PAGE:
This new interview series – Art Inspired Conversations with Randall Hasson – reflects something that has been years in the making for both of us: an art inspired conversation about the creative life and its interweaving with the life of faith.
While we met for the first time face to face in Houston in 2013, I had been aware of Randall Hasson’s work for many years before and I have desired to own one of his pieces for House on the Way since my first encounter with his art (which was, incidentally, the C.S. Lewis painting for the C.S. Lewis Foundation). Randall’s painting style is unique and it represents a superb example of reason, imagination, and spirit intertwined. The layered nuances of text-over-image speak to me personally as very few styles of painting ever have. It is not only the visual beauty of Randall’s colour ranges and human figures that draw me in. It is the combination of them with the weaving of words – words bearing truth and meaning. In Randall’s work I see the richness of word and image made visible as single entity. Symbol, vision, and mystery are revealed as though the veil of Heaven has been pulled slightly back allowing a glimpse of what is yet to be our full experience. No other living painter creates works of art that have a stronger influence or sing so beautifully to me. I am grateful a thousand times for Randall’s faithfulness to his craft. He inspires me as an artist, encourages me with excellence and comforts me with hope.
And yet for all the excellence of Randall’s work as an artist, I am often more mesmerized by Randall himself as a work of art by God’s hand. Few people I know create the depth of art that he does and yet carry themselves so lightly with others. From the moment one meets him, Randall is full of energy, attention and mirth. Mirth is a quality all too rare these days and yet it is just as potent as it ever was to serve as a truth-bearing agent and defense against the darkness.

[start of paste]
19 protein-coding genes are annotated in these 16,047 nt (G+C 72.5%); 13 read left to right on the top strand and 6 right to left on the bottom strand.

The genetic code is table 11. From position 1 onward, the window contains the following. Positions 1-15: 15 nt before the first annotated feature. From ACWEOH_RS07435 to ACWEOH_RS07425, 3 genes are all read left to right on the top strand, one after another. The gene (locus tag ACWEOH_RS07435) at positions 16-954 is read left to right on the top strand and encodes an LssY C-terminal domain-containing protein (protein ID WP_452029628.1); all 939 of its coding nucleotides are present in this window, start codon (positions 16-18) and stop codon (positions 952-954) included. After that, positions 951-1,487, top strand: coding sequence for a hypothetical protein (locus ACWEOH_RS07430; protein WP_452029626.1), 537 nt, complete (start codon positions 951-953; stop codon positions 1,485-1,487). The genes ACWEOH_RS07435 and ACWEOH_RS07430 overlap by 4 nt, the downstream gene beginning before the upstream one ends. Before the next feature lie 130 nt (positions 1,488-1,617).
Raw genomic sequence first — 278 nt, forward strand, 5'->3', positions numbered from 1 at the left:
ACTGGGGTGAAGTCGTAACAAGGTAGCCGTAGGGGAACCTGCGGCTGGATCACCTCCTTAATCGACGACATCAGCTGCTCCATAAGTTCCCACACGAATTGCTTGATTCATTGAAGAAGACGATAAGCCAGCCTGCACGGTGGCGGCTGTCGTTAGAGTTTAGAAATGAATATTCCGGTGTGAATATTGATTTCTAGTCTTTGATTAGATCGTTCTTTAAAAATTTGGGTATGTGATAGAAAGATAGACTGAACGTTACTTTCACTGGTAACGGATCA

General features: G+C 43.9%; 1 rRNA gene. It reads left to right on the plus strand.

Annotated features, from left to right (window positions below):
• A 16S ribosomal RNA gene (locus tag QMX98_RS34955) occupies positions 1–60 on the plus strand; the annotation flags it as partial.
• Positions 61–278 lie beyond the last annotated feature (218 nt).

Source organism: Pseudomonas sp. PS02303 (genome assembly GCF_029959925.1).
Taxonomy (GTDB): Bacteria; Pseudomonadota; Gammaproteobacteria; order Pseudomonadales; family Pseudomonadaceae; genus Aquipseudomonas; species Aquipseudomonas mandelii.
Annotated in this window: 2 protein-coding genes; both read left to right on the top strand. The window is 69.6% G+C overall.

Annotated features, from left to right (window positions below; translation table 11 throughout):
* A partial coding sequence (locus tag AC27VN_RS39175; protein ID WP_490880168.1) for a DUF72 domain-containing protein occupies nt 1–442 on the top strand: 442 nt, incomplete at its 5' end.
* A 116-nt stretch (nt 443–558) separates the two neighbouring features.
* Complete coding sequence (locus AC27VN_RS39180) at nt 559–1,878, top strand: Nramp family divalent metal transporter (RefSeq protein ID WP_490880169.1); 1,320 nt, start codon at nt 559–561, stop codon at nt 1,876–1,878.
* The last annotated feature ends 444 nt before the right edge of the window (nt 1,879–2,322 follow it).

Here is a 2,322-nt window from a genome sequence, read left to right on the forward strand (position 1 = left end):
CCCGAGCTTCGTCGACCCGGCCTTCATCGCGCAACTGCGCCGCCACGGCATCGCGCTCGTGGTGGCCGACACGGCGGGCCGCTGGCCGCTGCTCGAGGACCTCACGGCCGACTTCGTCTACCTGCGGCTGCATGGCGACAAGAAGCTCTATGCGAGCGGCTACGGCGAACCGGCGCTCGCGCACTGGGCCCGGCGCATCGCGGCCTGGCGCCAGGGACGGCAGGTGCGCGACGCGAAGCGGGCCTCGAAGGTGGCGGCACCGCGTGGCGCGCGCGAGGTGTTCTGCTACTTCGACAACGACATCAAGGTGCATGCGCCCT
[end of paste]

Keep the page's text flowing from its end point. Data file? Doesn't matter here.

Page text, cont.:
C.S. Lewis wrote this in his extraordinary sermon The Weight of Glory:
“There are no ordinary people. You have never talked to a mere mortal. Nations, cultures, arts, civilisations – these are mortal, and their life is ours as the life of a gnat. But it is immortals whom we joke with, work with, marry, snub, and exploit – immortal horrors or everlasting splendours. This does not mean that we are to be perpetually solemn. We must play. But our merriment must be of that kind (and it is, in fact, the merriest kind) which exists between people who have, from the outset, taken each other seriously – no flippancy, no superiority, no presumption. And our charity must be a real and costly love, with deep feeling for the sins in spite of which we love the sinner – no mere tolerance, or indulgence which parodies merriment.”
Randall reminds me of this passage through and through. He brings the spirit of play to conversations and in his merriment he also extends dignity to those in his company. To talk with Randall is to feel what it is to be “seen”, acknowledged, and elevated as a human being. This is the true art.
Allow me to introduce you to artist, calligrapher and friend – Randall Hasson.
The meaning of the mission
LES: Randy, it is such an honour to be doing this interview with you! So many fascinating directions we could go given the range of your work. Could we start with something very foundational? Would you tell us about your mission statement?
RMH: I’m going to invite my wife Valerie to chime in on this opening question as she has been intrinsically involved in this since the beginning and really was the one drafting our mission statement.